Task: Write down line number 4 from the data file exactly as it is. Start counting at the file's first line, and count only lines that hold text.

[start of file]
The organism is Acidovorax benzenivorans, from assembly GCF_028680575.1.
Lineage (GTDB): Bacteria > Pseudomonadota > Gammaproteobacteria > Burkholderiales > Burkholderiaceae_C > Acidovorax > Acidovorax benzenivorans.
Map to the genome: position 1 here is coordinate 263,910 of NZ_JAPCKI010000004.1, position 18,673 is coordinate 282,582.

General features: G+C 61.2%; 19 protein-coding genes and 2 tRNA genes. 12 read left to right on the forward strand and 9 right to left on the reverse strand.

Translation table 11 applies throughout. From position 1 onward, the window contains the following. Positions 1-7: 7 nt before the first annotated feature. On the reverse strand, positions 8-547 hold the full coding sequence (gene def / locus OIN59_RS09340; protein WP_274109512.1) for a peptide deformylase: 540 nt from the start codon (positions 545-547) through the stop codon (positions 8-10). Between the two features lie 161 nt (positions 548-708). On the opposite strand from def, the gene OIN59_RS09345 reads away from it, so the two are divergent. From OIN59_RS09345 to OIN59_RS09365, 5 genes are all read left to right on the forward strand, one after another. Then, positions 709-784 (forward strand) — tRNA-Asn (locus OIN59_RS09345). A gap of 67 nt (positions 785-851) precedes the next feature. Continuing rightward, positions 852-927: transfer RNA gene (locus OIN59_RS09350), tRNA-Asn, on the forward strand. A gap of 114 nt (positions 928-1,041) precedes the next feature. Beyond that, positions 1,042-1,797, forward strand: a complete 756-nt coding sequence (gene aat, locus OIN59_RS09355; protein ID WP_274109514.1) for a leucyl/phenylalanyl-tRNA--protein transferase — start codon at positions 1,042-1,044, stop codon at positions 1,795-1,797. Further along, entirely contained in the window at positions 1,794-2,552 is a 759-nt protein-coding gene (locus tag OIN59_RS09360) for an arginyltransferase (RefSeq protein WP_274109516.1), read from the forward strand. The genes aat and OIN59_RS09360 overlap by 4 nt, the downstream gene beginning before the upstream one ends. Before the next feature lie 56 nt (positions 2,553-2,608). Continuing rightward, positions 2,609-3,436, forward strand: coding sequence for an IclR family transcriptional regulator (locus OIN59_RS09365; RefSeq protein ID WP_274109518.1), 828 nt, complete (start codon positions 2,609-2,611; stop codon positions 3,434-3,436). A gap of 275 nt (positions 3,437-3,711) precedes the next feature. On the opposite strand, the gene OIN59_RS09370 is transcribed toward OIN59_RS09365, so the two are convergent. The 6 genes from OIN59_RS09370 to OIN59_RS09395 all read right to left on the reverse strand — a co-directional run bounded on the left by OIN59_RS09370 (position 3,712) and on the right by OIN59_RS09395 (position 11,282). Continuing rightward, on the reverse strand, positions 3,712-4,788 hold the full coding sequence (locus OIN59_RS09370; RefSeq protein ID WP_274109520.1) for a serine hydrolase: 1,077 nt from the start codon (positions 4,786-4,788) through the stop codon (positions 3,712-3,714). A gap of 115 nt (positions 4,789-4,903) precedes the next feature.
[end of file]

General features: G+C 61.2%; 19 protein-coding genes and 2 tRNA genes. 12 read left to right on the forward strand and 9 right to left on the reverse strand.